The scientists believe that fungal disease epidemics seldom occur in lakes with V-shaped bottoms because dense bluegill populations prey intensely on both infected Daphnia dentifera and Chaoborus.

High predation intensity inhibits production and spread of infectious spores, thereby damping spread of epidemics in lakes with V-shaped bottoms.

"This research also gets at a bigger issue--how do the basic features of habitats drive major biological phenomena?" Hall said. "Understanding the relationship between the spatial aspects of habitats and what happens within them will be a major focus of future study."

Also contributing to the BioScience paper are Carla Cáceres and Christine Knight (UIUC), Robyn Smyth and Sally MacIntyre (UC Santa Barbara), Claes Becker (formerly of IU Bloomington, now at Sweco Environment, Stockholm), and Meghan Duffy (Georgia Tech).

Cheryl Dybas | EurekAlert!
Further information:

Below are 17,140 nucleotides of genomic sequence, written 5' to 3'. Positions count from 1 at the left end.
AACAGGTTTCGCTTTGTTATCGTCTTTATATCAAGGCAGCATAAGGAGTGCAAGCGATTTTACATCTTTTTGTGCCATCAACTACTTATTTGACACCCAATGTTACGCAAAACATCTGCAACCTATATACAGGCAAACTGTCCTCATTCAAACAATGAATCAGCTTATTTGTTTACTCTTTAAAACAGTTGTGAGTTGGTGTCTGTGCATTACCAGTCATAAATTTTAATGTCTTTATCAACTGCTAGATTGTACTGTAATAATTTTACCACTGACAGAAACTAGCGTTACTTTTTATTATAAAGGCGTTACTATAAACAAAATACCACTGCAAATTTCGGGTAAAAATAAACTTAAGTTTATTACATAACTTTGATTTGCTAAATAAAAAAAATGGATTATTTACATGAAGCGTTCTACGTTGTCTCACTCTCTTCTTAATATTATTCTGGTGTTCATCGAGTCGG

http://www.nsf.gov

More articles from Ecology, The Environment and Conservation:

nachricht Bioinvasion on the rise
15.02.2017 | Universität Konstanz

nachricht Litter Levels in the Depths of the Arctic are On the Rise
10.02.2017 | Alfred-Wegener-Institut, Helmholtz-Zentrum für Polar- und Meeresforschung

All articles from Ecology, The Environment and Conservation >>>

The most recent press releases about innovation >>>

Die letzten 5 Focus-News des innovations-reports im Überblick:

Im Focus: Breakthrough with a chain of gold atoms

In the field of nanoscience, an international team of physicists with participants from Konstanz has achieved a breakthrough in understanding heat transport

In the field of nanoscience, an international team of physicists with participants from Konstanz has achieved a breakthrough in understanding heat transport

Im Focus: DNA repair: a new letter in the cell alphabet

Results reveal how discoveries may be hidden in scientific “blind spots”

Cells need to repair damaged DNA in our genes to prevent the development of cancer and other diseases. Our cells therefore activate and send “repair-proteins”...

Im Focus: Dresdner scientists print tomorrow’s world